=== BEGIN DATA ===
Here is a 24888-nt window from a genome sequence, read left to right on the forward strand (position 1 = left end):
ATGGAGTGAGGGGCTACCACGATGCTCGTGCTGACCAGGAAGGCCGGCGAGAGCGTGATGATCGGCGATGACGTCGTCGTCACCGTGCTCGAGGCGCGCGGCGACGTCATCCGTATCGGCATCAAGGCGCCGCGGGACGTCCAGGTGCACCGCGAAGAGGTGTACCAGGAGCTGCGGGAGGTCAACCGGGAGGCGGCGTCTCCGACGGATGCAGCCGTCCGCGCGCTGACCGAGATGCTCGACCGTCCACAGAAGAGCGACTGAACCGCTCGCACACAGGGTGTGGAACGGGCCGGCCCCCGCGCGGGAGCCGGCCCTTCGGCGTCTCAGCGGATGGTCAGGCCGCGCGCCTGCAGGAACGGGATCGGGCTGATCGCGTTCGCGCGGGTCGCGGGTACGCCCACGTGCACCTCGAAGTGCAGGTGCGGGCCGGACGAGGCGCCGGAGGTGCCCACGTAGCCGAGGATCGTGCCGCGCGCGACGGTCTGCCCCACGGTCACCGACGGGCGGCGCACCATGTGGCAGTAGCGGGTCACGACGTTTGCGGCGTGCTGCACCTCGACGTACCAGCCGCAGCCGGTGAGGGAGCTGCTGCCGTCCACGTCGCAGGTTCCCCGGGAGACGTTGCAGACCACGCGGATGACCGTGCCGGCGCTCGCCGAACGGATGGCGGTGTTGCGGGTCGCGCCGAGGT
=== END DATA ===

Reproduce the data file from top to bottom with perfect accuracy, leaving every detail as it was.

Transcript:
Here is a 24888-nt window from a genome sequence, read left to right on the forward strand (position 1 = left end):
ATGGAGTGAGGGGCTACCACGATGCTCGTGCTGACCAGGAAGGCCGGCGAGAGCGTGATGATCGGCGATGACGTCGTCGTCACCGTGCTCGAGGCGCGCGGCGACGTCATCCGTATCGGCATCAAGGCGCCGCGGGACGTCCAGGTGCACCGCGAAGAGGTGTACCAGGAGCTGCGGGAGGTCAACCGGGAGGCGGCGTCTCCGACGGATGCAGCCGTCCGCGCGCTGACCGAGATGCTCGACCGTCCACAGAAGAGCGACTGAACCGCTCGCACACAGGGTGTGGAACGGGCCGGCCCCCGCGCGGGAGCCGGCCCTTCGGCGTCTCAGCGGATGGTCAGGCCGCGCGCCTGCAGGAACGGGATCGGGCTGATCGCGTTCGCGCGGGTCGCGGGTACGCCCACGTGCACCTCGAAGTGCAGGTGCGGGCCGGACGAGGCGCCGGAGGTGCCCACGTAGCCGAGGATCGTGCCGCGCGCGACGGTCTGCCCCACGGTCACCGACGGGCGGCGCACCATGTGGCAGTAGCGGGTCACGACGTTTGCGGCGTGCTGCACCTCGACGTACCAGCCGCAGCCGGTGAGGGAGCTGCTGCCGTCCACGTCGCAGGTTCCCCGGGAGACGTTGCAGACCACGCGGATGACCGTGCCGGCGCTCGCCGAACGGATGGCGGTGTTGCGGGTCGCGCCGAGGT